After four days with Wii Fit, I have a few thoughts on the, um, game (I honestly don't know what to call it, which I think is a good thing). These are simply impressions based on my own daily use and observing my wife with the system. If you're curious about Wii Fit, perhaps you'll find something useful here.
- The balance board is very sturdy and well-constructed. It's heavier than I expected, and it never shifts under you. You will feel stable and well-supported standing on it.
- Your trainer is encouraging, but also rather demanding. He/she will praise you when you're doing well and alert you when you're not, e.g. "It looks like you're swaying a bit on that leg." At the end of an exercise, your trainer will frankly assess your performance. If you were expecting a relentlessly upbeat "Nintendo experience," Wii Fit may surprise you. It may also discourage you when you think you've done rather well and are told "It looks like balance isn't your strong suit."
- At the end of certain exercises, Wii Fit will recommend an accompanying routine to maximize the effectiveness of your workout. For example, a half-moon pose (yoga) may be recommended following a rowing exercise (strength) to more fully address certain core muscles. The system is clearly trying to do more than offer a bunch of random disconnected activities.
- After you select your Mii from the Wii Fit Plaza, the game may ask for your impressions of another member of your family registered with the game. Today when I logged in I was asked whether my wife is looking "slimmer," "heavier," "more toned," or "the same." Be very careful here, ladies and gentlemen. ;-)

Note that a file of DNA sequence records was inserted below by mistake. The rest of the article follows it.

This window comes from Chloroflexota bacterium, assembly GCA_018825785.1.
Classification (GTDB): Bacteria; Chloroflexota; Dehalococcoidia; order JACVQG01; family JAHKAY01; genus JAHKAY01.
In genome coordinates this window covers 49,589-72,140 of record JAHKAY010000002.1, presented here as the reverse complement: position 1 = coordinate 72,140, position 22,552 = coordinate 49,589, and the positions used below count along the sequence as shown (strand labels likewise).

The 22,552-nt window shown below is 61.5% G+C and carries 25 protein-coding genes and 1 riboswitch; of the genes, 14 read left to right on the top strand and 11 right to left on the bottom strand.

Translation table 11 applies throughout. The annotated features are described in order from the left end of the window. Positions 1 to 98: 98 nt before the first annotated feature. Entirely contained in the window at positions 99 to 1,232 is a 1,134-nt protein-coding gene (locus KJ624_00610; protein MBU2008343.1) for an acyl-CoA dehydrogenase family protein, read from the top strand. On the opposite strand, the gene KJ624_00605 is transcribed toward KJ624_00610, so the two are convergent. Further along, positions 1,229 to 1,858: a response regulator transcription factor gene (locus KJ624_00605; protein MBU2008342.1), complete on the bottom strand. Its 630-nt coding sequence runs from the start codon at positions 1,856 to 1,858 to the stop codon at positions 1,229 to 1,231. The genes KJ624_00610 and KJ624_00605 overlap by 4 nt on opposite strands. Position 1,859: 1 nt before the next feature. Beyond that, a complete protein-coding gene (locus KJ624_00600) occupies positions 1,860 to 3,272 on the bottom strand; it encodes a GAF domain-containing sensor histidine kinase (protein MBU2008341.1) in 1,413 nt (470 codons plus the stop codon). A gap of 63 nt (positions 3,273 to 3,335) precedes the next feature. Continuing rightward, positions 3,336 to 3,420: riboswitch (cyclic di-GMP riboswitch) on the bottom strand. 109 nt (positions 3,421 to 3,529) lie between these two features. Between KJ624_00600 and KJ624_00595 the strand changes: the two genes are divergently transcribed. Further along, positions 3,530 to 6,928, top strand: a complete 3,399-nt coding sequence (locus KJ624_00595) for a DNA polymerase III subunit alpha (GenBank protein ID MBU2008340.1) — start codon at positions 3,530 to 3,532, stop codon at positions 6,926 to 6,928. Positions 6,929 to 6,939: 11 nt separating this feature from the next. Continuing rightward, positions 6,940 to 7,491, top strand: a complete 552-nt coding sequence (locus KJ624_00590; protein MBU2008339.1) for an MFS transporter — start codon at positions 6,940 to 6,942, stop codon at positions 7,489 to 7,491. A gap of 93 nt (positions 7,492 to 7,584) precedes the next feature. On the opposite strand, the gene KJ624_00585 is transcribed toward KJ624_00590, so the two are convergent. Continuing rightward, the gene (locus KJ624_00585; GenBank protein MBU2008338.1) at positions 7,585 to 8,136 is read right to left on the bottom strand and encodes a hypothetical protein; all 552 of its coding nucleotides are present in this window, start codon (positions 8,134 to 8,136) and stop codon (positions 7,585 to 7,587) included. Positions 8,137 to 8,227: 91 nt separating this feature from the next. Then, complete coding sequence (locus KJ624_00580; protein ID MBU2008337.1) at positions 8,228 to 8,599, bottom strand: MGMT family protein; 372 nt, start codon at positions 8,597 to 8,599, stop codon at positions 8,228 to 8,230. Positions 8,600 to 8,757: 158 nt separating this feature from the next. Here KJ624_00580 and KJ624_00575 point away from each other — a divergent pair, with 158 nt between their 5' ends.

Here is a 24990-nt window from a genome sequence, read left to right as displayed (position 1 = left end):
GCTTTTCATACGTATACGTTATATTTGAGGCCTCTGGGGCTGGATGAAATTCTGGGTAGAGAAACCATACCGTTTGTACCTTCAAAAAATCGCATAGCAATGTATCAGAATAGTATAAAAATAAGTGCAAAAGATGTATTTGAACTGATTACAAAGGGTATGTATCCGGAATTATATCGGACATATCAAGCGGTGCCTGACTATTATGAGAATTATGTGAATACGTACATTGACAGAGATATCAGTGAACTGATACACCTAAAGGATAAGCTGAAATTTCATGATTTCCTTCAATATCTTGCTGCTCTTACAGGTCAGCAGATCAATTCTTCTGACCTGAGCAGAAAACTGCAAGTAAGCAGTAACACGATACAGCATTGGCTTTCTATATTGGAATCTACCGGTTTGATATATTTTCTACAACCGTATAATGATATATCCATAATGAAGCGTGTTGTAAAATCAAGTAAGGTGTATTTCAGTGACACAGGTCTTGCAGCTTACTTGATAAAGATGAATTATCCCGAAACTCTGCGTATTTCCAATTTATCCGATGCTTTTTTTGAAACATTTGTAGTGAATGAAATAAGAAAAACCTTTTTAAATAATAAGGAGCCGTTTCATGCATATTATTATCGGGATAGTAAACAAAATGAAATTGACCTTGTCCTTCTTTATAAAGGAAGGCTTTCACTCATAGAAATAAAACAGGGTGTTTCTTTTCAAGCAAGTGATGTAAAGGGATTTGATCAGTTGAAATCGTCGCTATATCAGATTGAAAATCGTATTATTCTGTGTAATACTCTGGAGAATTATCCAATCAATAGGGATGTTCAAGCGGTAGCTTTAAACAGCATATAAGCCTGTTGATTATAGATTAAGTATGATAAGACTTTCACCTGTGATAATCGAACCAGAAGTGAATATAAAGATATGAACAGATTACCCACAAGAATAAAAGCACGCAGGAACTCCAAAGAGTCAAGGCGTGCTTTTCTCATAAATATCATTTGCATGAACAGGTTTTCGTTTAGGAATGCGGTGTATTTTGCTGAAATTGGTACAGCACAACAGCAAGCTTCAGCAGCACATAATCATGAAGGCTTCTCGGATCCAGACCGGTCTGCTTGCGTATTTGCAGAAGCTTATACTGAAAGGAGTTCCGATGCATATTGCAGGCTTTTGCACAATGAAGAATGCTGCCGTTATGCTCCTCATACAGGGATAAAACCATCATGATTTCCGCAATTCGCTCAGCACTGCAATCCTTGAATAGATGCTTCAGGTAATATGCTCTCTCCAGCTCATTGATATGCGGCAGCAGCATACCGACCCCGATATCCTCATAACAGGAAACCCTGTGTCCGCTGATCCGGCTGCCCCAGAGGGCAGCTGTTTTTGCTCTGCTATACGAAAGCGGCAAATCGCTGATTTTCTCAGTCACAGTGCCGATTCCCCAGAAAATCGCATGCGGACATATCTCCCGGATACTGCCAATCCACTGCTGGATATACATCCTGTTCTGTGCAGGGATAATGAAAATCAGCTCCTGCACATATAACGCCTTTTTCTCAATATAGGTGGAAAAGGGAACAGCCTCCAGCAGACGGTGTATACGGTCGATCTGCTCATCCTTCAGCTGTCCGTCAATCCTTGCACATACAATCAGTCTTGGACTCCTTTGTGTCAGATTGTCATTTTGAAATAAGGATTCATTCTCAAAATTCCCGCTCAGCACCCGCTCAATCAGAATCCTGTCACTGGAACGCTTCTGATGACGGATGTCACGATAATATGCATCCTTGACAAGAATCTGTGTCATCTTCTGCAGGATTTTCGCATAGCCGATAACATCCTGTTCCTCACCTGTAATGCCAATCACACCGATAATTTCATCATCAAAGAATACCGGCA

- You can definitely get a good workout if you make your way through each training area (Yoga, Strength, Aerobics, and Balance) choosing at least a couple of routines from each. Some routines like the jacknife and push-up and side-plank will tax rarely used muscles (as I discovered this morning when I noticed sore muscles that haven't been sore in a long time).
- Finishing your workout with a short or long run, followed by a couple of balance games or yoga poses is a nice way to end strong by raising your heart-rate, followed by a stretching cool-down.
- Table Tilt (where you manipulate marbles over contoured surfaces into holes) is damnably frustrating. The sensitivity of the balance board to subtle shifts in your weight is both the key and the obstacle to success. The chances of me progressing to the advanced levels seem remote at best.
- The Wii Fit Channel is a convenient way to do your daily check-in without loading the game or even having the disc in your Wii. The game asked me if I wanted to install the channel for the first time this morning. I'm not sure why I wasn't asked when I first loaded the game.
- The wii-mote tucked in your front pocket does a nice job of accurately reading your running in place strides. Following a lead runner through scenic surroundings (and watching all your other Miis pass you by - "Hey, that Woody Allen can really run!") is a terrific way to make me forget I'm jogging and going nowhere.
- User rankings are a strong motivator, especially if several people in the same house are registered. At the end of each exercise or game, your score is ranked among everyone else's attempts. This could keep you coming back for more...or it could simply drive you away if somebody decides to be Mr. Hyper-Competive-Wii-Fit-Athlete.
At the risk of sliding down the slippery Nintendo-shill slope, I must say that Wii Fit has my wife and me hooked. We'll see if it continues to hold our interest and motivate us to monitor our fitness daily. So far, so good. As I write this, she's currently setting a new record with the Hula Hoop and informing me that she's "whooped me but good."
Well, we'll just see about that.